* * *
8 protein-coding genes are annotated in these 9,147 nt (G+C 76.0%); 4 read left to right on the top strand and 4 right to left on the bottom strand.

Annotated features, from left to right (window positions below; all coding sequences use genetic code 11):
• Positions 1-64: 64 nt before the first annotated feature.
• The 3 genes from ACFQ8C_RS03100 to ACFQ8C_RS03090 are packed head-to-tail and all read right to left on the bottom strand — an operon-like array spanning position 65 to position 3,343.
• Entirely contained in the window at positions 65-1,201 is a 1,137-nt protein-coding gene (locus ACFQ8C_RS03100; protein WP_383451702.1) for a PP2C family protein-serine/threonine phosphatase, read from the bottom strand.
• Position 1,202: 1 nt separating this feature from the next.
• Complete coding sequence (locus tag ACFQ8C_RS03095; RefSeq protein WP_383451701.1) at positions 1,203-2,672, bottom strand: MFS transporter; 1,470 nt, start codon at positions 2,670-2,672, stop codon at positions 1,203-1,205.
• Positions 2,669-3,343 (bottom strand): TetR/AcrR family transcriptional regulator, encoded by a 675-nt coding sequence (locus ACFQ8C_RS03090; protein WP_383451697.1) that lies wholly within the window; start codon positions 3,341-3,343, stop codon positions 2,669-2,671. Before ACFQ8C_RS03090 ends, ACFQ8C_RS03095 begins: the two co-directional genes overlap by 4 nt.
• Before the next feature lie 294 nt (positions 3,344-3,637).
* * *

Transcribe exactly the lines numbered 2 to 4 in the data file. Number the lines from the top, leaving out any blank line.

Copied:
Annotated features, from left to right (window positions below; all coding sequences use genetic code 11):
• Positions 1-64: 64 nt before the first annotated feature.
• The 3 genes from ACFQ8C_RS03100 to ACFQ8C_RS03090 are packed head-to-tail and all read right to left on the bottom strand — an operon-like array spanning position 65 to position 3,343.